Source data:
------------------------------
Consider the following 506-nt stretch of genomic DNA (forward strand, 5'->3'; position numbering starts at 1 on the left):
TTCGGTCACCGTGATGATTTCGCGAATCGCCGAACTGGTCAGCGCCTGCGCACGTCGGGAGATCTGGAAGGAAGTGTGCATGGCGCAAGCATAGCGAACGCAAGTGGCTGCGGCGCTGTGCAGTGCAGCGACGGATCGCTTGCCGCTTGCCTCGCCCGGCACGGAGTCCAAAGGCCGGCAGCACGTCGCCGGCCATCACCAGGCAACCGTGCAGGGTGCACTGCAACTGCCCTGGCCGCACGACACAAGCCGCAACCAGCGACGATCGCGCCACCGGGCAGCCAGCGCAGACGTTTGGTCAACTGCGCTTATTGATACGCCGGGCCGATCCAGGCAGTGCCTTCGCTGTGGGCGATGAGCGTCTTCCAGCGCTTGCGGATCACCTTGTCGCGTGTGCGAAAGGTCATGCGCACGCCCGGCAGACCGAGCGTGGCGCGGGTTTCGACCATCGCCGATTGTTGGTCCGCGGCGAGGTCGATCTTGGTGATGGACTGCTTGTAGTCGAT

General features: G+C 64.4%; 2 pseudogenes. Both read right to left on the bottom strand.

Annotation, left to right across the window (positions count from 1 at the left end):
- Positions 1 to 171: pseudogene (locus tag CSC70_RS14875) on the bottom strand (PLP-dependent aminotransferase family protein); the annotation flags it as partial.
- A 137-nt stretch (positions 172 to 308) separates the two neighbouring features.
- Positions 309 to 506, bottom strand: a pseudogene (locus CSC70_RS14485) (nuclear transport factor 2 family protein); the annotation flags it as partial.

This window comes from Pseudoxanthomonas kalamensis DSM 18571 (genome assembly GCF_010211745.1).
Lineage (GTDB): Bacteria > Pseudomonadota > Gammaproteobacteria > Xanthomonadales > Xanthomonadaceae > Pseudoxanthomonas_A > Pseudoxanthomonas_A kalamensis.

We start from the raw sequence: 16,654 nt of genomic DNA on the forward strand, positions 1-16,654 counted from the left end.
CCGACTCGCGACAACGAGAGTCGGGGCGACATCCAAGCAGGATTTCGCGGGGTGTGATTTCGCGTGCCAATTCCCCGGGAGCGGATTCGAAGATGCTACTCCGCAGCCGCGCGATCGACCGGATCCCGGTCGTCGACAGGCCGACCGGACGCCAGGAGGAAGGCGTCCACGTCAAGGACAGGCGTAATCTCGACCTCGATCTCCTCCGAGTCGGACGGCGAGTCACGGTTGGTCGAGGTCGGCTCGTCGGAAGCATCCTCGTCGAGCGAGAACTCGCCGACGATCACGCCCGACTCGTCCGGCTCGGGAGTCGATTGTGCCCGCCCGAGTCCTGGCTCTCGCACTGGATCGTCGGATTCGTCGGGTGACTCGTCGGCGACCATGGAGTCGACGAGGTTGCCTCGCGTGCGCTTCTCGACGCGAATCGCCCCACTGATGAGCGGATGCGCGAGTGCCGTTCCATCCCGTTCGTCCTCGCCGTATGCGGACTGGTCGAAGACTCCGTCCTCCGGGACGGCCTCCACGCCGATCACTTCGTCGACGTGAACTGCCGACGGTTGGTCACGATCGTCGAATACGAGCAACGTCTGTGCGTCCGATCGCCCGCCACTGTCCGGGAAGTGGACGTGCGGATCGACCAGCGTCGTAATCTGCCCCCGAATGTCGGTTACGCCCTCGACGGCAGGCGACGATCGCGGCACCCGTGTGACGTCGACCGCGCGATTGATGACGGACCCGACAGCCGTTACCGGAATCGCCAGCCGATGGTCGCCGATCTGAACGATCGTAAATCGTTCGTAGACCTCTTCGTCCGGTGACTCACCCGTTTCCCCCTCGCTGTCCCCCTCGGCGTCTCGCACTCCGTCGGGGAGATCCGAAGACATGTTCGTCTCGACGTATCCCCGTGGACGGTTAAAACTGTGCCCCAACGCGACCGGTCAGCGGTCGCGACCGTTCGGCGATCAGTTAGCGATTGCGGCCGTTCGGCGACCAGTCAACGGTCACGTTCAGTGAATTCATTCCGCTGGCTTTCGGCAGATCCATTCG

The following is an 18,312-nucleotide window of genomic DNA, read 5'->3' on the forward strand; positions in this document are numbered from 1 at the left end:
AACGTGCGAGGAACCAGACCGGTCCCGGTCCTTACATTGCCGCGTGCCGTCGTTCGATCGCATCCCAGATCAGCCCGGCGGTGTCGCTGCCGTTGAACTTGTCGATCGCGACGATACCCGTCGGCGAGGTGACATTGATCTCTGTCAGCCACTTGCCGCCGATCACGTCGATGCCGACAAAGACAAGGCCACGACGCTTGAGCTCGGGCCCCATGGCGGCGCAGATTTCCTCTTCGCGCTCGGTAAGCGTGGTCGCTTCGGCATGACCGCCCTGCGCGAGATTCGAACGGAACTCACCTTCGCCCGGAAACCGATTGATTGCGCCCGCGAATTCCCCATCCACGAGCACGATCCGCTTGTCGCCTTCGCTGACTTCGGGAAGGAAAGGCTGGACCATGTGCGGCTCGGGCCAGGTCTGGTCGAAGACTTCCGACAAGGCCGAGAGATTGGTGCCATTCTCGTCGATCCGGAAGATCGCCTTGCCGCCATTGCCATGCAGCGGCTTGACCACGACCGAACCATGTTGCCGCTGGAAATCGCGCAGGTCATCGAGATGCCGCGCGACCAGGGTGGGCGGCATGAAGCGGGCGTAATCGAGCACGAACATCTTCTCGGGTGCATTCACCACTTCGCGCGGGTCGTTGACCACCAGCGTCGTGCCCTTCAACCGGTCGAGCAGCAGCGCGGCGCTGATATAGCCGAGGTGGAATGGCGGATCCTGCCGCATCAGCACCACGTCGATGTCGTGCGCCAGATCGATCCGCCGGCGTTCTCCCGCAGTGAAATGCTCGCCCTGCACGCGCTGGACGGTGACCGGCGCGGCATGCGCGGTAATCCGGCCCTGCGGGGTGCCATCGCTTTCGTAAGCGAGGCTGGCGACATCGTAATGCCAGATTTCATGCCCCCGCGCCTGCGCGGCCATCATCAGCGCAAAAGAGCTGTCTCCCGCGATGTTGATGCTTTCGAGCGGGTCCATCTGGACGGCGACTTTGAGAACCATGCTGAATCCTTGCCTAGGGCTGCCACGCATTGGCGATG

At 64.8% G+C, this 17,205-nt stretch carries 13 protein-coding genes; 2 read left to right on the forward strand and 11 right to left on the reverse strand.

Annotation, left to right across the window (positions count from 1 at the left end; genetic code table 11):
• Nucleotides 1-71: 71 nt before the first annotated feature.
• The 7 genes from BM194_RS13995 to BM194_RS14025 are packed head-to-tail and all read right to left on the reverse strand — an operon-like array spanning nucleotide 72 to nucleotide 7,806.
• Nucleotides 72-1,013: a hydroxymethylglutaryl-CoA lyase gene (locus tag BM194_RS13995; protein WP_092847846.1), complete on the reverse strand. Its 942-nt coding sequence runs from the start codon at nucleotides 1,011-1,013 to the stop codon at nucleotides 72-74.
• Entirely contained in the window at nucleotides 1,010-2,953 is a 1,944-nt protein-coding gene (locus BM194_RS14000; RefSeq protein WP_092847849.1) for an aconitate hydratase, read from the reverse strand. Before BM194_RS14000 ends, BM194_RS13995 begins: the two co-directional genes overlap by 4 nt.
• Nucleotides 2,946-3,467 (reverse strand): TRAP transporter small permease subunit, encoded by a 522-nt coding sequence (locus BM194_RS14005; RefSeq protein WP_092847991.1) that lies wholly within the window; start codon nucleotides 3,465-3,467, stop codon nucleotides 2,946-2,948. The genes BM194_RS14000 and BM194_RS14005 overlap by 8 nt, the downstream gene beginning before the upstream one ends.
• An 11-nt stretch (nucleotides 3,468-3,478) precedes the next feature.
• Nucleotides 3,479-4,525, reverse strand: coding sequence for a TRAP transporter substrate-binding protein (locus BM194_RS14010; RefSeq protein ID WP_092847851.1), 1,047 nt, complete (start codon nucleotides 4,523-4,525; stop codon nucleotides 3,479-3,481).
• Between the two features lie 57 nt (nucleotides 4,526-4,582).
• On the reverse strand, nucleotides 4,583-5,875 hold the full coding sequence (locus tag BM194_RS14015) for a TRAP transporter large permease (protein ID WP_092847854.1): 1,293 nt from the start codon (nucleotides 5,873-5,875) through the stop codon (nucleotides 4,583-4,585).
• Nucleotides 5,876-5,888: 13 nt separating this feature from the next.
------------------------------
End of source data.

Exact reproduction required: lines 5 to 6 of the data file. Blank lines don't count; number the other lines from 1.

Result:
- Positions 1 to 171: pseudogene (locus tag CSC70_RS14875) on the bottom strand (PLP-dependent aminotransferase family protein); the annotation flags it as partial.
- A 137-nt stretch (positions 172 to 308) separates the two neighbouring features.